The rest, as they say, is history, with the now 23-year-old winning the PFA Players' Player of the Year award in 2011 and 2013, and it is unclear whether he will still be a Tottenham player next season, after a number of match-winning goals and displays last season has attracted the interest of Real Madrid and Manchester United.

Right midfield: Theo Walcott

Another Southampton academy product, Walcott made far less appearances for the South Coast club, as he left for Arsenal in 2006 after making just 21 appearances

in a £5m deal, which was due to rise to £12m based on appearances for club and country.

After a shock inclusion in England's 2006 World Cup squad, where he did not make an appearance, he was converted to a right-winger.

The London born player has gone on to become an integral part of Arsene Wenger's plans at the Emirates Stadium, making  263 appearances and scoring 63 goals for the Gunners in his time there.

Centre midfield: Danny Murphy

The 36-year-old turned out to be a shrewd piece of business for Liverpool when signing from Crewe Alexandra in 1997.

His seven years at Anfield produced two League Cups, an FA Cup and a UEFA cup under Gerard Houllier, and the midfielder became synonymous for his hard tackling and work rate, and he could have played at the 2002 World Cup for England had it not been for injury.

Spells with Charlton Athletic, Tottenham Hotspur and Fulham followed, and he continued to be a dependable performer, and is now playing for Blackburn Rovers in the Championship.

Centre midfield: Tim Cahill

Tim Cahill is one of the greatest internationals Australia has ever produced, but his time in the Premier League with Everton is what he is renowned for.

Cahill signed for the Toffees after playing an important role in Millwall's surprise run to the FA Cup final in 2004, and eventually converted to a supporting striker role in his eight-year spell at Goodison Park.

He helped guide the Merseyside club to the Champions League in his first season, and his consistency and passing ability won him many plaudits, as he scored 68 goals in 278 appearances for David Moyes' team before leaving for the New York Red Bulls in 2012.

Left midfield: Craig Bellamy

The former Norwich City player has played for more Premier League clubs than any other player in this team, spanning back to his move from Carrow Road to Coventry City in 2000.

His longest stint with any Premier League club was his four year stay at Newcastle United, where a formidable partnership with Alan Shearer helped guide the Magpies to the Champions League, where they reached the second group stage in the 2002/03 season.

Bellamy, 34, went on to play for Blackburn, Liverpool (twice), West Ham and Manchester City, and his Premier League record stands at 79 goals in 269 games, and it has been since moving to left midfield at Man City that he has won more plaudits.

He will return to the Premier League this season with Cardiff City, whom he helped to promotion last season, and his experience will play an important part in their battle for survival.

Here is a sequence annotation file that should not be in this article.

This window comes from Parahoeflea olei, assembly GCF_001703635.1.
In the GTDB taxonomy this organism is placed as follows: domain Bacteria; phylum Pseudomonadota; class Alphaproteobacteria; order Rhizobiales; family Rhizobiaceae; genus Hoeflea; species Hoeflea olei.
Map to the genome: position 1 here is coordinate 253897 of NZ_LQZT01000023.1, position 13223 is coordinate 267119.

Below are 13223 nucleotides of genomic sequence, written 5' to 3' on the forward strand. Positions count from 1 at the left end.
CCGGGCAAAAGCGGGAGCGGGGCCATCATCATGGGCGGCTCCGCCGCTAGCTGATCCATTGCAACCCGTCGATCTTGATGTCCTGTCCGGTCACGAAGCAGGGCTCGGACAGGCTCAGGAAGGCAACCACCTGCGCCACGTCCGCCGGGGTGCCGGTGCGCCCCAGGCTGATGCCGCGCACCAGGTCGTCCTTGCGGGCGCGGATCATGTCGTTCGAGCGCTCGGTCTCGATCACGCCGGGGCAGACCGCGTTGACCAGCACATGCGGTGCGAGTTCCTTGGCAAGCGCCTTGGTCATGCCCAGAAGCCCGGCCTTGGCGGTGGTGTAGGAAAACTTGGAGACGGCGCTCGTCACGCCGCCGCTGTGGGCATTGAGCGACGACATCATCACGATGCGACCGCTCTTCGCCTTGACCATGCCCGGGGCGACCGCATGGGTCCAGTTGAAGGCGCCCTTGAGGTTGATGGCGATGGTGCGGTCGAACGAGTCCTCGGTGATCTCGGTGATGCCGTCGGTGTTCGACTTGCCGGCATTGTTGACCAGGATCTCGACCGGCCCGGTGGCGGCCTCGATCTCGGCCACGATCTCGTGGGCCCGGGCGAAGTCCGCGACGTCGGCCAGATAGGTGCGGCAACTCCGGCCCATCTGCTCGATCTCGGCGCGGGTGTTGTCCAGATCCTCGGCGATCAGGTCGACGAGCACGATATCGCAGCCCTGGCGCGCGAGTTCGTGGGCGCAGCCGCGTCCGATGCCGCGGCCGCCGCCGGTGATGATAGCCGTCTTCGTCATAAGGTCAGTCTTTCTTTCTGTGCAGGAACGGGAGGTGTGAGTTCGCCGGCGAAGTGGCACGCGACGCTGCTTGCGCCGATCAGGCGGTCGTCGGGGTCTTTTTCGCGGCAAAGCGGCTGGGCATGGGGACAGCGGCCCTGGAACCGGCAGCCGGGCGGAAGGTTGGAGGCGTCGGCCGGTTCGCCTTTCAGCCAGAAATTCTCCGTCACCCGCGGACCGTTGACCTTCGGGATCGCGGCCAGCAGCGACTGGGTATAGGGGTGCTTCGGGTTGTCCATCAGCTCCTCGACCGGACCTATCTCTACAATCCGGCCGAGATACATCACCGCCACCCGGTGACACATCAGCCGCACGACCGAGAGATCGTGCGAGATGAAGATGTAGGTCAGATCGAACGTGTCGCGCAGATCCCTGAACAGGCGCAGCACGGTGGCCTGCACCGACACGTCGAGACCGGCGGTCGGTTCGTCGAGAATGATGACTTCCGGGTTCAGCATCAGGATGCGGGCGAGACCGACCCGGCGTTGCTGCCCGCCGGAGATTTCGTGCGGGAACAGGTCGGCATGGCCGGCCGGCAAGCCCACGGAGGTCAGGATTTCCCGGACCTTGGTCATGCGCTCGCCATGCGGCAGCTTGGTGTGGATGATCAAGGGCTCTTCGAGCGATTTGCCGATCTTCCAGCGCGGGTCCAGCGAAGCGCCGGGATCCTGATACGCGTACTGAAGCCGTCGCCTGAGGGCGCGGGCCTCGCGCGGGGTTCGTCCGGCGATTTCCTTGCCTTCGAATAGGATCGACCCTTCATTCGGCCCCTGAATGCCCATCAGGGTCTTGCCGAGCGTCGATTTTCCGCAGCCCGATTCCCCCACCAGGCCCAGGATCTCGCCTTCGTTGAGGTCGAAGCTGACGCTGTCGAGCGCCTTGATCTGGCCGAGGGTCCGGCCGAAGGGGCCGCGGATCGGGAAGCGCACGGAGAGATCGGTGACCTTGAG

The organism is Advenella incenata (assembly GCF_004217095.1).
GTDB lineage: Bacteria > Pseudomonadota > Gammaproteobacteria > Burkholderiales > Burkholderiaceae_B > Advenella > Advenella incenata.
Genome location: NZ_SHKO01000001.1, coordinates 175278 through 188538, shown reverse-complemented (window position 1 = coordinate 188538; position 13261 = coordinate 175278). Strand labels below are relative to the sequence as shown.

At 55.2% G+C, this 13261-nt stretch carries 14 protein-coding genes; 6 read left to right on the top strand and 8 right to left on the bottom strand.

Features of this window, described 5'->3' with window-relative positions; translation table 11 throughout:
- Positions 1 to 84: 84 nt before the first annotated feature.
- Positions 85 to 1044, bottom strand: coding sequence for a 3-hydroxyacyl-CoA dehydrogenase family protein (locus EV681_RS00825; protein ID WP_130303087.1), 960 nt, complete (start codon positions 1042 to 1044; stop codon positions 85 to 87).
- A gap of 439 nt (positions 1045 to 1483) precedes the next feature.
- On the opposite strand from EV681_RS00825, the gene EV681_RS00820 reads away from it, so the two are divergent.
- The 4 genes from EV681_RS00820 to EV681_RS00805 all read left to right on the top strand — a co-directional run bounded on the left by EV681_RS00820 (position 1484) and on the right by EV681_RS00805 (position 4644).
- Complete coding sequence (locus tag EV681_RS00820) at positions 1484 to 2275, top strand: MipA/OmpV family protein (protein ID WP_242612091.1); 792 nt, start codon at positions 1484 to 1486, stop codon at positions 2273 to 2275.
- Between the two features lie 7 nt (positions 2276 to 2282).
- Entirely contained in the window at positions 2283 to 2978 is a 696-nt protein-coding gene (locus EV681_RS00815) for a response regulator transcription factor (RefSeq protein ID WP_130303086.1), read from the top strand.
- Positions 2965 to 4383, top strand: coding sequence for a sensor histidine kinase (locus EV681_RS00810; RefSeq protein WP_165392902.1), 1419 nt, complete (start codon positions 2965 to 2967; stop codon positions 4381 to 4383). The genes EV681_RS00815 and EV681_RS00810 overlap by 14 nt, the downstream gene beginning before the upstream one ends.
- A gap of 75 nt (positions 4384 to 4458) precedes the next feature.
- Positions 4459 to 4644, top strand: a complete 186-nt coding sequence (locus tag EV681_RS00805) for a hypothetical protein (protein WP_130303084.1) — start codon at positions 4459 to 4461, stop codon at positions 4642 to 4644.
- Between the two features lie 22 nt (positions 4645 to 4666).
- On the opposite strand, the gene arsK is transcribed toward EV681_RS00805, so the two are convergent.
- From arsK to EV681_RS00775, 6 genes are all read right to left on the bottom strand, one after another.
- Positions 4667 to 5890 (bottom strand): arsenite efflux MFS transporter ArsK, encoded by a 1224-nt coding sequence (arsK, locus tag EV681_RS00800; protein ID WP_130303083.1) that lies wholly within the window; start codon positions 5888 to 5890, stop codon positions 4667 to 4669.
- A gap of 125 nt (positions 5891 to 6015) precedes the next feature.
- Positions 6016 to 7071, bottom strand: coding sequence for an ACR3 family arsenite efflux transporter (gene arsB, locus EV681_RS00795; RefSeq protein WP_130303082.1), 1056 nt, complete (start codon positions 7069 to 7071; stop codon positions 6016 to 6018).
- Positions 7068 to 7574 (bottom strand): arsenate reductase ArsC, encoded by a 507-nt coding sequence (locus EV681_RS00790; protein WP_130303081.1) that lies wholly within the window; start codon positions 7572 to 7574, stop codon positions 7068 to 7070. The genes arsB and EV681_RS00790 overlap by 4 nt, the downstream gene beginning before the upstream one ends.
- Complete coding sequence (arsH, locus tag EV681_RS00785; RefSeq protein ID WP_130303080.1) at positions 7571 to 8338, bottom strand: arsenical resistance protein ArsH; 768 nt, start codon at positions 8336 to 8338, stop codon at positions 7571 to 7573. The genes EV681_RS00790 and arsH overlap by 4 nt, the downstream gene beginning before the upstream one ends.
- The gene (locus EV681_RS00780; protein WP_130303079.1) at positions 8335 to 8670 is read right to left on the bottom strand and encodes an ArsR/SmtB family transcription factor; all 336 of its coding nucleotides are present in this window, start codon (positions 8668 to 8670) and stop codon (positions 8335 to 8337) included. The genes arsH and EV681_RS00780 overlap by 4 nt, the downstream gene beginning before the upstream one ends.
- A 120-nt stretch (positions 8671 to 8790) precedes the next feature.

Forward: Robbie Keane

Not only is the 33-year-old Ireland’s record goalscorer with 59 goals, the £6m transfer fee that took him from Wolverhampton Wanderers to Coventry City in 1999, the same summer as Richards, was the record transfer fee for a British or Irish teenager.

Keane has played for six Premier League clubs in total, and a spell in Serie A with Inter Milan, which followed his one year at Highfield Road, preceded his time at Leeds, two stints with Tottenham, Liverpool and loan spells at West Ham and Aston Villa.

The Ireland captain has been a dependable striker wherever he has played, and his £19m move to Liverpool in 2008 was the only glitch in his polished Premier League career, as he returned to White Hart Lane after scoring 7 goals in 28 games for the Anfield club.

A tally of 137 goals in 367 appearances is a more than satisfactory record, and he is now playing in the MLS with La Galaxy, where he won the MLS Cup in 2012.

Forward: Eidur Gudjohnsen

Some described the Icelandic forward as a “player with wing-mirrors”, as his reading of the game and reliability as a supportive striker won him many plaudits in his six years with Chelsea after signing from Bolton Wanderers in 2000.

He was brought to England by Wanderers manager Colin Todd from KR Reykjavik in 1998, and 21 goals in the 1999-2000 season earned him a £4m move to Stamford Bridge.

Highlights of his time in West London were a formidable partnership with Dutchman Jimmy Floyd Hasselbaink in the 2001-02 season, as well as his part in helping secure the Premier League title for the Blues in 2005, the first of his two league titles with the club.

A move to Barcelona followed after being transformed to a midfielder by Jose Mourinho, and he later came back to the Premier League for less successful spells with Tottenham, Stoke and Fulham, though he did play his part in helping Spurs to a Champions League place in 2010.

 

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Premier League
Football